Ground orchids in Southwest Florida
Are you a gardener who is intimidated by the thought of growing orchids? If so, I have a beautiful suggestion for your gardens — ground, or terrestrial orchids. While they don’t closely resemble the typical orchids you are accustomed to seeing, they flower more frequently and are easy to grow if provided with the right environment. Most orchids are “epiphytes,” or organisms that grow on the surface of a plant (such as a tree trunk or branch) and derive moisture and nutrients from the air and rain. Although most orchids that we encounter are potted in a special orchid “mix” of bark, charcoal and coconut chips, they can be successfully grown without any soil, on trees; I will detail that process in a future article. Ground orchids actually thrive outside in your garden – planted directly in the soil!
I will introduce you to two of the most common ground orchids that are easy to grow.
The “Philippine Ground Orchid” (Spathoglottis plicata) prefers part to full shade (bright indirect light). This plant is slow-growing and will reach a height of about one foot; it originated in tropical Asia and the Western Pacific. The orchid’s pleated leaves resemble small palm fronds and grow in a cluster of 4-7 leaves from a “pseudobulb,” or thickened stem that serves as a storage organ for the plant. The small blossoms are usually deep purple, but can be mauve, pink or rarely white, and emerge during the warm months of the year. This orchid prefers moisture but doesn’t want its roots in standing water. In a protected area you should water this plant twice weekly; during our summer rainy season supplemental watering is not required. Ground orchids are relatively heavy feeders, and the optimal fertilizer is a granular time-released orchid fertilizer applied every 3-4 months. Maintenance is minimal; browned leaves can be trimmed off if you’re a perfectionist like me, but otherwise these plants need very little care.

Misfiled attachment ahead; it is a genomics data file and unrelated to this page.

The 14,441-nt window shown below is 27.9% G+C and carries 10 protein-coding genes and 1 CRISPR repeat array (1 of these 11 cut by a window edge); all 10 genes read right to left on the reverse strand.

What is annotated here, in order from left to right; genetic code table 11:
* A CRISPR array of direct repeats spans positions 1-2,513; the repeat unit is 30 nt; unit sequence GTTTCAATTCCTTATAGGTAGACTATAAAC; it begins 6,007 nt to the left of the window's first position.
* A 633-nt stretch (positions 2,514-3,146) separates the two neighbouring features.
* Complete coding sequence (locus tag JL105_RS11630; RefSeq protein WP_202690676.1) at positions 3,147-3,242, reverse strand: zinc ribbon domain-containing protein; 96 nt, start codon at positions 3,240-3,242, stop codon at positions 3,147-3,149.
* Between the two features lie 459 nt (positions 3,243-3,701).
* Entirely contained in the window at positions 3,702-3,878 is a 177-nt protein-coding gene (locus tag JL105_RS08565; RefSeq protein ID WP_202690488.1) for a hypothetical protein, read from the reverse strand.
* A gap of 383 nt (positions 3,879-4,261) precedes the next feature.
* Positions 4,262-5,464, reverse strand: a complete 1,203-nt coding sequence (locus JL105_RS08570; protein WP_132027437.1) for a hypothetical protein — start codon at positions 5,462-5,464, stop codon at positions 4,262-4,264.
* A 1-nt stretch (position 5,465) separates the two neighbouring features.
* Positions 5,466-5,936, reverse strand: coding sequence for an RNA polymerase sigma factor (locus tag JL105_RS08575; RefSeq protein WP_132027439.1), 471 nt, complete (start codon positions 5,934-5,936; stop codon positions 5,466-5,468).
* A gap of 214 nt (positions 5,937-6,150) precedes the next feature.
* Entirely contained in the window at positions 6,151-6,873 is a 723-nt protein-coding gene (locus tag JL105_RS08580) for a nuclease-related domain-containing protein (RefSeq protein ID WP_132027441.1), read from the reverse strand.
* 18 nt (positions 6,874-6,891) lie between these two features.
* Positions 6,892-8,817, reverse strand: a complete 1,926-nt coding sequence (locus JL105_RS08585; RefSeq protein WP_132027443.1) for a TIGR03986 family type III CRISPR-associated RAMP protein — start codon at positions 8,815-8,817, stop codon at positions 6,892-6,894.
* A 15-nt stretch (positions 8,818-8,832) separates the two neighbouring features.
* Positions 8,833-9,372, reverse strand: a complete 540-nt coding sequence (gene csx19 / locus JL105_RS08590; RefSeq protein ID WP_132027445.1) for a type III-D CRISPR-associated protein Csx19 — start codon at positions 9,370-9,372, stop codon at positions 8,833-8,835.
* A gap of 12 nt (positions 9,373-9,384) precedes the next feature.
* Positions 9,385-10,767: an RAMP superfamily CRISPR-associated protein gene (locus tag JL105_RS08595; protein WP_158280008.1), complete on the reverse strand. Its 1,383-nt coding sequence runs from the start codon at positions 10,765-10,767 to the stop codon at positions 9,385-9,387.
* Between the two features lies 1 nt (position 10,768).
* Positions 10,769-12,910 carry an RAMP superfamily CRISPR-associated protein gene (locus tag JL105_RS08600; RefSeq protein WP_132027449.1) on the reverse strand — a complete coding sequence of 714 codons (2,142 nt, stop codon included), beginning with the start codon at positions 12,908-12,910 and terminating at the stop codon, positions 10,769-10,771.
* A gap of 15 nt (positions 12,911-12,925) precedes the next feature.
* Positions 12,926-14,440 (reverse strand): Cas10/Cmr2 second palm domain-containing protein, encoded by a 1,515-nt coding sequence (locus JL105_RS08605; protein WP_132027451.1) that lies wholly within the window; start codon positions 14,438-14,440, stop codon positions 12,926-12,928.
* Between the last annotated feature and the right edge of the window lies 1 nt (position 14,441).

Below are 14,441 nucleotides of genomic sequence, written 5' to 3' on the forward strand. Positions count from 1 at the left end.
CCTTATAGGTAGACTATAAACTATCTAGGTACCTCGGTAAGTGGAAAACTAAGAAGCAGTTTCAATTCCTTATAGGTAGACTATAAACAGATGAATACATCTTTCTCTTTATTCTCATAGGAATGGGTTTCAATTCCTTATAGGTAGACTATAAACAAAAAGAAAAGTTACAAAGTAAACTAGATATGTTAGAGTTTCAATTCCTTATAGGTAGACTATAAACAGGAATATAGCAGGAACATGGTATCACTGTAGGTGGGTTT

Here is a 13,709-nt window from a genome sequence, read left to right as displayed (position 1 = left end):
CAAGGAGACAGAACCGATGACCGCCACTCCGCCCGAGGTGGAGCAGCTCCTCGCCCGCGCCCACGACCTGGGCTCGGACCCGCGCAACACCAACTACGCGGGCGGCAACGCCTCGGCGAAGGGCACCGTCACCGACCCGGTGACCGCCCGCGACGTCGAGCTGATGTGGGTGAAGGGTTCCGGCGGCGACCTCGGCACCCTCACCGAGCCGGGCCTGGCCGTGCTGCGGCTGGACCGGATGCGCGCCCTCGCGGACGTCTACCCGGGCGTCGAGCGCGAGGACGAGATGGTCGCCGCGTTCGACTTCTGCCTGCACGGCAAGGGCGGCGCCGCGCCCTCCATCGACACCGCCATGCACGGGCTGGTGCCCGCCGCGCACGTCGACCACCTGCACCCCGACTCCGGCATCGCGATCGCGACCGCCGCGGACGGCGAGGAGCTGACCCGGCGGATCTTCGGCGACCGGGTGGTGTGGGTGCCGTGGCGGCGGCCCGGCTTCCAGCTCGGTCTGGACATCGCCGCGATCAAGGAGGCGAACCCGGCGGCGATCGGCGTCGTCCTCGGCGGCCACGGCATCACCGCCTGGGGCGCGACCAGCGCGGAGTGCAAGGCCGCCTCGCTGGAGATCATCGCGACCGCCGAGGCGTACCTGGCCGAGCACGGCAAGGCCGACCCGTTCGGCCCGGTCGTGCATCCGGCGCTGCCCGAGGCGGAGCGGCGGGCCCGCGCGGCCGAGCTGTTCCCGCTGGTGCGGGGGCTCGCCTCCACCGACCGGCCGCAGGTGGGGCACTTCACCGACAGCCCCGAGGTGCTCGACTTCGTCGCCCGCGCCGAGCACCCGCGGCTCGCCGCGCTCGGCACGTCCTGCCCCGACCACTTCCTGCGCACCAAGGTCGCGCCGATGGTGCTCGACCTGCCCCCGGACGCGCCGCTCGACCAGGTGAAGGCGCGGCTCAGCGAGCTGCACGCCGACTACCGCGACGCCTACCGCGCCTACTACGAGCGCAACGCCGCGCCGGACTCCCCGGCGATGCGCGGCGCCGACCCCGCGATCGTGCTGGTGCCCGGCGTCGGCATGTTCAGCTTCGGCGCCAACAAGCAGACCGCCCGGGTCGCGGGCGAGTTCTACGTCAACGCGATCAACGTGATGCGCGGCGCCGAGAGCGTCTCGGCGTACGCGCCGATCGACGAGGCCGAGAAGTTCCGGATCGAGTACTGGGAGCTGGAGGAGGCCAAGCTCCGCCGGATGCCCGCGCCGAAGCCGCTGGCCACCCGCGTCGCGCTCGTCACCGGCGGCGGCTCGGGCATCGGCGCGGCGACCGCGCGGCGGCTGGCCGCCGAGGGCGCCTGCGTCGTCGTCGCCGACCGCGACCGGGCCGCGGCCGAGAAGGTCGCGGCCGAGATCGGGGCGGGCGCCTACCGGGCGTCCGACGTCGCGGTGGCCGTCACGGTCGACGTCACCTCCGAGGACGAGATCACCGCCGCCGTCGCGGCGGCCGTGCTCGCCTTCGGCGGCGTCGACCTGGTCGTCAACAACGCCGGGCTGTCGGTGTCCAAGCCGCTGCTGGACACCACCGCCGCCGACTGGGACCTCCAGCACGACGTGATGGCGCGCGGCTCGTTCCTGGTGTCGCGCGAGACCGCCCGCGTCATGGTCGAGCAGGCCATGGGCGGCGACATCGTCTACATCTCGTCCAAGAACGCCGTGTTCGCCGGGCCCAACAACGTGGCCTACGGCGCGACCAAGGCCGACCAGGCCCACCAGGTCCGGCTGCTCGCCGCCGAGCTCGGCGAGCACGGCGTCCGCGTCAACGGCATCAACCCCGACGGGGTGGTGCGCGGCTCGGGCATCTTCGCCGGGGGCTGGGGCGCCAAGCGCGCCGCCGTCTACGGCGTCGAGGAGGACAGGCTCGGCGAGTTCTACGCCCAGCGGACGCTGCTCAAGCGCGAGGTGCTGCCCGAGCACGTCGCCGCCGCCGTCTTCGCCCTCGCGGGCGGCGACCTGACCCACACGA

The most familiar ground orchid that you may have encountered is the “Reed-Stem Orchid” or Epidendrum radicans. These orchids are sometimes available at garden centers or plant sales and are a wonderful addition to any tropical landscape. This orchid originated in Central America and Mexico and will grow up to three feet tall with multiple stems and white roots visible along the stems; mature plants can have up to 40 stems, filled with long-lasting orange and yellow (or less commonly red and purple) flowers. When planting this orchid, allow for expansion but it won’t crowd your plants – instead it will happily climb over them!
Partial sun is ideal for this orchid; an eastern exposure or an area with shade from midday through mid-afternoon is preferable. These orchids are easily propagated with stem cuttings or plantlets called “keikis’ (pronounced key-keys).
For stem cuttings, use a sterile knife to cut a 12-inch piece of healthy stem; cut just above a leaf node. You can then divide this stem into 3 or 4 cuttings that have at least one leaf node. Press the cuttings into pots with moist potting mix or sphagnum moss and place the pot in a shaded area (near the mother plant if possible). If your plant has keikis, or small plantlets with roots, on its stem, you can just pull these off and gently plant them in individual pots with moist potting mix or sphagnum moss.
Ground orchids present a wonderful opportunity for you to enjoy orchids in your landscape with a minimum of specialized care or maintenance. Growing these beauties is not challenging, and you will be rewarded with brightly colored blooms consistently throughout the growing season. The ease of propagation ensures that you can share your ground orchids with friends and fellow gardeners. Ground orchids are truly a win-win proposition for the tropical gardener!
Cathy Dunn is a Lee County Master Gardener Volunteer and Garden Club of Cape Coral member.